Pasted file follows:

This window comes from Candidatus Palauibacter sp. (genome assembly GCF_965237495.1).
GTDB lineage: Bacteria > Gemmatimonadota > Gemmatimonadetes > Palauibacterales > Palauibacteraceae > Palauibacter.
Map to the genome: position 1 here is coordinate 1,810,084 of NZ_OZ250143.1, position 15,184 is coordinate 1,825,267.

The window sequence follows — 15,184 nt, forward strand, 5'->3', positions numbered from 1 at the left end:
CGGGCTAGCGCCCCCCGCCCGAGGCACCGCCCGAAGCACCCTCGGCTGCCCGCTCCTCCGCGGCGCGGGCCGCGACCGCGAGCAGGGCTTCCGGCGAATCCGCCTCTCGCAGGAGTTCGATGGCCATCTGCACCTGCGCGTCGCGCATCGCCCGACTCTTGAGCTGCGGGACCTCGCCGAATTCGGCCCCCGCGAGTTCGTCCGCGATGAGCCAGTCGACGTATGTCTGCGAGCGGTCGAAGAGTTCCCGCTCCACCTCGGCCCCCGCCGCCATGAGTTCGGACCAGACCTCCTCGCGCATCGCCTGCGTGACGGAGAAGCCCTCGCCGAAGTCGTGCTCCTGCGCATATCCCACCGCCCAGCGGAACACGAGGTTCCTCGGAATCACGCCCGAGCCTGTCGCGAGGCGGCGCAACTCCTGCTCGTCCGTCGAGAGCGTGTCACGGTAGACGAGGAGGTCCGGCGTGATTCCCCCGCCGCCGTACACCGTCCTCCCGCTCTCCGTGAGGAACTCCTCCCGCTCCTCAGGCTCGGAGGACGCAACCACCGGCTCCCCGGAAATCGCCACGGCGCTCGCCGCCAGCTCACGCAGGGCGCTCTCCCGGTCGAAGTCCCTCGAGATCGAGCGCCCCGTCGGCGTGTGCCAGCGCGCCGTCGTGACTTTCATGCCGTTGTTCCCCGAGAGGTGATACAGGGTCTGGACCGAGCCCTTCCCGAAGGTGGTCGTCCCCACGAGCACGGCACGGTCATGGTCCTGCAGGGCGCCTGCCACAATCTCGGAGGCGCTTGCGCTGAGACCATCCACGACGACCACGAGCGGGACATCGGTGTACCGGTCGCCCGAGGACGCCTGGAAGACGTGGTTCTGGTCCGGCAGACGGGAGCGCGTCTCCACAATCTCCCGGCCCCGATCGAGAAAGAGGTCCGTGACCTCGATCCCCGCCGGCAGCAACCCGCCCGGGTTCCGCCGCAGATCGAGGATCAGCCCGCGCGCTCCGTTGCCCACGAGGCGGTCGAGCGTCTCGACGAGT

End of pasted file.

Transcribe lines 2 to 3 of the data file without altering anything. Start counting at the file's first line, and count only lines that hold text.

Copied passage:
GTDB lineage: Bacteria > Gemmatimonadota > Gemmatimonadetes > Palauibacterales > Palauibacteraceae > Palauibacter.
Map to the genome: position 1 here is coordinate 1,810,084 of NZ_OZ250143.1, position 15,184 is coordinate 1,825,267.